Friday Dilemma: what to do about texting drivers?
No doubt you’ve heard the rather disturbing news overnight that a Jetstar pilot was texting midflight, which resulted in an aborted landing when he forgot to deploy the landing gear.
It’s pretty funny, only it’s not too, for a whole bunch of super obvious reasons.
Just recently, I was in the hands on a young driver who was navigating with the use of their phone as we drove around the suburbs. They had eyes more for their small electronic device than the road. I didn’t say anything, but I should have.
It’s one thing to have some sort of GPS navigatory device on the dashboard. But holding a smartphone in your hand, whether you’re using it to text or navigate or gaze at hot bods on some love site, is plain dangerous.
People under 35 can’t go the toilet these days without their phone. In the elevators in our building, everyone is too busy playing with their phones to make awkward small talk. That’s actually a blessing, but there are other moments in life that demand full concentration.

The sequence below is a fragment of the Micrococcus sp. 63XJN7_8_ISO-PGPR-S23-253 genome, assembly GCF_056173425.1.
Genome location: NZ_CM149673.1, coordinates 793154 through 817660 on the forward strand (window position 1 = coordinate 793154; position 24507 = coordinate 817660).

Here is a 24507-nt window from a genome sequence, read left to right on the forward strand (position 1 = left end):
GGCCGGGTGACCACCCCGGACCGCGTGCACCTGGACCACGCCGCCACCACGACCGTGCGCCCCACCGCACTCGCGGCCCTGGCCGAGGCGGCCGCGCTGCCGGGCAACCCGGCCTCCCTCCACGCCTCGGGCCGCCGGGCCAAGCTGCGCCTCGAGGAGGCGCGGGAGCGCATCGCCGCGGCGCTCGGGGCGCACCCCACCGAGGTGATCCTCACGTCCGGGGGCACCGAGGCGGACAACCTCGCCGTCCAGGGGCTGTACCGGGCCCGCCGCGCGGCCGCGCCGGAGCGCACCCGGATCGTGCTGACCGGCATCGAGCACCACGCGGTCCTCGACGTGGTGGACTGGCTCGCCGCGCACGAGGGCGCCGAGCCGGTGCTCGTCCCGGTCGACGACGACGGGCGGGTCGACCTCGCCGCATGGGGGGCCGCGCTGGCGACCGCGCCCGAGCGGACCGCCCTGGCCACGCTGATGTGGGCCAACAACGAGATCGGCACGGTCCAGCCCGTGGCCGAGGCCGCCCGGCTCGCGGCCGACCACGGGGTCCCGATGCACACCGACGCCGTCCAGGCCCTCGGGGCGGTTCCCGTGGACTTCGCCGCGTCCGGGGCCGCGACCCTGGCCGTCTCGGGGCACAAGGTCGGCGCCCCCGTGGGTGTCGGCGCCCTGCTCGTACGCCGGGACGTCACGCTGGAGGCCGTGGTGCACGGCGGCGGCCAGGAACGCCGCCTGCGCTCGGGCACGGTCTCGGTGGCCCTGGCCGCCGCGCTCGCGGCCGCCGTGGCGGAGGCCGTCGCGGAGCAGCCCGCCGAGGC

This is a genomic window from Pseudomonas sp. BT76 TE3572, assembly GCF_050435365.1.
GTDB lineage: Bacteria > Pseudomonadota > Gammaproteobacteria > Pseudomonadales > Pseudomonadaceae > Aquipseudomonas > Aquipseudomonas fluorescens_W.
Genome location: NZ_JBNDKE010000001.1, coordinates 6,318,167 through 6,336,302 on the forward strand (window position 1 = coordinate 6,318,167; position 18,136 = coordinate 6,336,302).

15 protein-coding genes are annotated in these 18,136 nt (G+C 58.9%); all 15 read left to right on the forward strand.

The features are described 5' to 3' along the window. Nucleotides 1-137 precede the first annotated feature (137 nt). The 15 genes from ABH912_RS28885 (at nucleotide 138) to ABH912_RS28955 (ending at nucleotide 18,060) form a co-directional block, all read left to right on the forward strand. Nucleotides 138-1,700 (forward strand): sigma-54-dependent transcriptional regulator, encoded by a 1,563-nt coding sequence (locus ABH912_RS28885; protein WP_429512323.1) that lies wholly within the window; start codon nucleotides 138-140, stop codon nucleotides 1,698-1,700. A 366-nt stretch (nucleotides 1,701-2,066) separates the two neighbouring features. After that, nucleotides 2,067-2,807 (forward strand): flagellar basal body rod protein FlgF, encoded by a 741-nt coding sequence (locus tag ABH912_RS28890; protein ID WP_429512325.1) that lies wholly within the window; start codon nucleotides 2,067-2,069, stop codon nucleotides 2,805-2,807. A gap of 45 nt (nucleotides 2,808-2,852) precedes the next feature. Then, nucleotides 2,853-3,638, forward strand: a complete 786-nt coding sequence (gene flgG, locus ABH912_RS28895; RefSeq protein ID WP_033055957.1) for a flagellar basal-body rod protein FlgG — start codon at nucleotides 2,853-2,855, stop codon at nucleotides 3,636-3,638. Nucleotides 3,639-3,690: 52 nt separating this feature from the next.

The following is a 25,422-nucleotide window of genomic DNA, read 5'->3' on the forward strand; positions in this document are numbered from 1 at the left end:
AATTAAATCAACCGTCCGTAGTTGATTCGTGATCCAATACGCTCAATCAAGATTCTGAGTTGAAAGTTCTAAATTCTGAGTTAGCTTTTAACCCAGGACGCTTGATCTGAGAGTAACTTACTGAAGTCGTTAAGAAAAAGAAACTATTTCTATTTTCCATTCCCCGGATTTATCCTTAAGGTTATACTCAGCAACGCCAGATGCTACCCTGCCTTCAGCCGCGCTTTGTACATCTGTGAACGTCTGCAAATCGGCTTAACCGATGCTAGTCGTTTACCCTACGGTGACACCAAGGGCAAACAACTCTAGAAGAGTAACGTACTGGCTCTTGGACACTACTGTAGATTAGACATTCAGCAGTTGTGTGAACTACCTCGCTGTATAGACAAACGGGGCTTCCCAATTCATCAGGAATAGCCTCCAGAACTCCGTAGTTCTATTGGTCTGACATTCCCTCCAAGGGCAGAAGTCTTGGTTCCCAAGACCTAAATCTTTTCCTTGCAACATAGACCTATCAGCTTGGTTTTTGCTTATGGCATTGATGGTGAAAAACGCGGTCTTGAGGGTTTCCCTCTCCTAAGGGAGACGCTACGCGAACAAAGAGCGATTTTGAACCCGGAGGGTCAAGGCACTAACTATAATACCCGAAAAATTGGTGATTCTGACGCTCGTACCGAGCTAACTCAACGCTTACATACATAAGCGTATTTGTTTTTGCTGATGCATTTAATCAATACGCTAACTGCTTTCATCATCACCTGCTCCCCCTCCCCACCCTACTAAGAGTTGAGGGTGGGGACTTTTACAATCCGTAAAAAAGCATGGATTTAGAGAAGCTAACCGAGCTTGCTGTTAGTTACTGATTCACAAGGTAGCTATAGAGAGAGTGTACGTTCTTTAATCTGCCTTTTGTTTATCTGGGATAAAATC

Like when you’re driving.
I spent Easter in and around Canberra. They have these signs there, which are kind of embarrassing in the way police initiatives always are when they try to be cool. They read: Drive n text, UB next.
The signs make a fair point. But they clearly don’t get through to Gen Y, who probably thing that “UB next” means they get a new iPad before anyone else.
If all this sounds unbearably crusty, I recognise that people have always thought themselves unbreakable when they are young. I also acknowledge that older people sometimes text and drive too.
But it’s predominantly the young, and I’m struggling to know what to do about them. I don’t think the cops have a clue either. Maybe we need a rule which says the driver’s phone must be switched off if they are 25 or younger.
I don’t know, maybe some people think their smartphone is the remote control which steers the car.
Whatever the case, it was quite the eye-opener recently to be with a young driver who thought nothing of staring at their phone constantly while driving. They didn’t apologise, or stop, because they clearly didn’t recognise the behaviour as inappropriate. That last point is the scariest of the lot.
What to do about this? Say something in those moments? Make tougher laws? Give up and let social Darwinism wreak its ugly mayhem? You tell me.
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